SINGAPORE – About 27,000 employers hired about 130,000 locals in the first three months after the launch of the Jobs Growth Incentive (JGI) last year.
Each employer hired a median of two locals from September to November, up from a median of one local hire in the same period in 2019, said Manpower Minister Josephine Teo in the 20th edition of her jobs situation report on Wednesday (March 31).
Nearly all, or 99 per cent, of the employers were small and medium-sized enterprises.
About six in 10 of them hired one to two local workers each. The remaining four in 10 hired more.
The $1 billion wage subsidy scheme was launched last August to spur the hiring of locals. Eligible employers receive up to 12 months of wage support of 25 per cent for each local hire.
Last month, the Government announced a seven-month extension of the scheme until September this year, with an additional $5.2 billion allocated.
The JGI was also enhanced from March 1 for employers who hire mature workers, people with disabilities and former offenders. They will receive up to 50 per cent in wage support per hire for up to 18 months.
The latest Ministry of Manpower figures showed that the scheme supported hiring across sectors.
Nearly four in 10 hires were in growth sectors such as wholesale trade, professional services, as well as information and communications.
One in five hires were in food services and retail sectors.
About half of all hires were not employed at the point of hire, and more than a quarter had been out of work for more than six months.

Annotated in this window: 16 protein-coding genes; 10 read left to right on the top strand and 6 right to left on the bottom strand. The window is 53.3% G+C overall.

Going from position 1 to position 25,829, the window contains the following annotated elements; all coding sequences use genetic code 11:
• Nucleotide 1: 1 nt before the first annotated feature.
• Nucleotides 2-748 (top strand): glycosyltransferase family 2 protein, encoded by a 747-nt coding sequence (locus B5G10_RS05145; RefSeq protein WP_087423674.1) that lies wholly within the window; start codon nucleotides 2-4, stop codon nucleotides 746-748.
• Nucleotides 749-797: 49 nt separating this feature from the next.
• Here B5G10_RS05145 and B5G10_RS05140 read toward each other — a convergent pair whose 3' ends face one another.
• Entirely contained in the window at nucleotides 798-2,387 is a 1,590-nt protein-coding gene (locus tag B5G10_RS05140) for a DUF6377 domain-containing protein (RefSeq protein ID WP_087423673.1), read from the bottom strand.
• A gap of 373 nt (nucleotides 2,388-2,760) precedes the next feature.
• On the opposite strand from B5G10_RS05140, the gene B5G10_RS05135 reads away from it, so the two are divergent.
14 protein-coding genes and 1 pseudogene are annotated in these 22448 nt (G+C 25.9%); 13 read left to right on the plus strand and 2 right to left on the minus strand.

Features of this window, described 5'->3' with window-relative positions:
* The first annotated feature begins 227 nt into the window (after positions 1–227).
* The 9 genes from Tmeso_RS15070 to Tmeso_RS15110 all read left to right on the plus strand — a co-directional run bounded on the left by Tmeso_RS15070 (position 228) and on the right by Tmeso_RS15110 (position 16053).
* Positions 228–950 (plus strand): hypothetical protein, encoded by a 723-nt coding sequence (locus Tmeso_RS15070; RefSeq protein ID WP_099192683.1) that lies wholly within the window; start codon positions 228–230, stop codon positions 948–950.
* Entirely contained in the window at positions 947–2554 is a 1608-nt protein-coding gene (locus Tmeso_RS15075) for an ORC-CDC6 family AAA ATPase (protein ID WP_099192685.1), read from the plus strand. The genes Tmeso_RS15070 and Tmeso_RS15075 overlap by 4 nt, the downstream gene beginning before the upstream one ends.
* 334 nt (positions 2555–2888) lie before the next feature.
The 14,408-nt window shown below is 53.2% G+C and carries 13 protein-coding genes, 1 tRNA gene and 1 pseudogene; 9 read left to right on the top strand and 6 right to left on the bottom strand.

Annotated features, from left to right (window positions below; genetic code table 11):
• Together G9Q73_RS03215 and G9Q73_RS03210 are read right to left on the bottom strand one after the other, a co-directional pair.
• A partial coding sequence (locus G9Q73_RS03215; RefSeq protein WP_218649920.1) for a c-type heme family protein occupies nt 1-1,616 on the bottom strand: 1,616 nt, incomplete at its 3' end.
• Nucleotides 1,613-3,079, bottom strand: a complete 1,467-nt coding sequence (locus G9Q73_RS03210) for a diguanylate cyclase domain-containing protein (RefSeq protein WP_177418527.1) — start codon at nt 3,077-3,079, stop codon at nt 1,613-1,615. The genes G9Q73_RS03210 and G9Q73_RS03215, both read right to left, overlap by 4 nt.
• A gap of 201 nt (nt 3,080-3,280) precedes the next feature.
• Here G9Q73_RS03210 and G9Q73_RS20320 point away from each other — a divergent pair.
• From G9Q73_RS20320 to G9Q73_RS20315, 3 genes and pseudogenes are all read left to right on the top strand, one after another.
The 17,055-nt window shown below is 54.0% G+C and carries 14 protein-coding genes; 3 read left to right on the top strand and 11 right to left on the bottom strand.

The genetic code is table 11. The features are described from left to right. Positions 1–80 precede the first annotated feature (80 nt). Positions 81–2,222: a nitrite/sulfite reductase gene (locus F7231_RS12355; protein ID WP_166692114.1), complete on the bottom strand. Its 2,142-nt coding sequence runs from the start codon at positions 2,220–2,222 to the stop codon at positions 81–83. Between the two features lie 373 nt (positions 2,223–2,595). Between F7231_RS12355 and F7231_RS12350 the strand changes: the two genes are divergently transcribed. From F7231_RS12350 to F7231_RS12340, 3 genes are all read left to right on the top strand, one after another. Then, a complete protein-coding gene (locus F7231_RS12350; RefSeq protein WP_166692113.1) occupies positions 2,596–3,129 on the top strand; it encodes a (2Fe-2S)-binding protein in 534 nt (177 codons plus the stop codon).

Six in 10 of all hires were previously employed in a different sector, and the same proportion earned the same or higher wages compared with their previous jobs.
Nearly half of the overall hires were mature workers aged 40 and above, while one-third were 50 and above.
Although more locals were hired over three months last year, the MOM statistics showed that more than 110,000 were employed by 26,000 firms from September to October, meaning that only 20,000 were hired in November.
Speaking during a visit to local company Pacific Logistics Group, Mrs Teo said this was to be expected, as many businesses were backfilling job positions that were lost due to the Covid-19 pandemic in the first two months of the JGI.
Matching job seekers to jobs based on their existing skills was also likely easier for employers, as there was a larger pool of job seekers in the initial months of the JGI, she added.
"In the months ahead, if there is sufficient hiring momentum, I think it will require more effort in terms of jobs and skills matching," said Mrs Teo.
Unemployment rates have been gradually declining since the last quarter of last year, from 4.8 per cent among Singaporeans and permanent residents last October to 4.3 per cent in January. Overall unemployment rate fell from 3.6 per cent to 3.2 per cent in the same period.
On Wednesday, Mrs Teo urged employers to be open-minded towards job seekers from diverse backgrounds.
Employers who hire seniors aged 60 and above can get additional support on top of the JGI, through the Senior Worker Early Adopter Grant and the Part-Time Re-employment Grant.
Those who need help to reskill new hires can tap Workforce Singapore's (WSG) career conversion programmes, which provide support of up to 90 per cent of wage and training costs.
Local job seekers who need help with their job search can also approach WSG and NTUC's Employment and Employability Institute.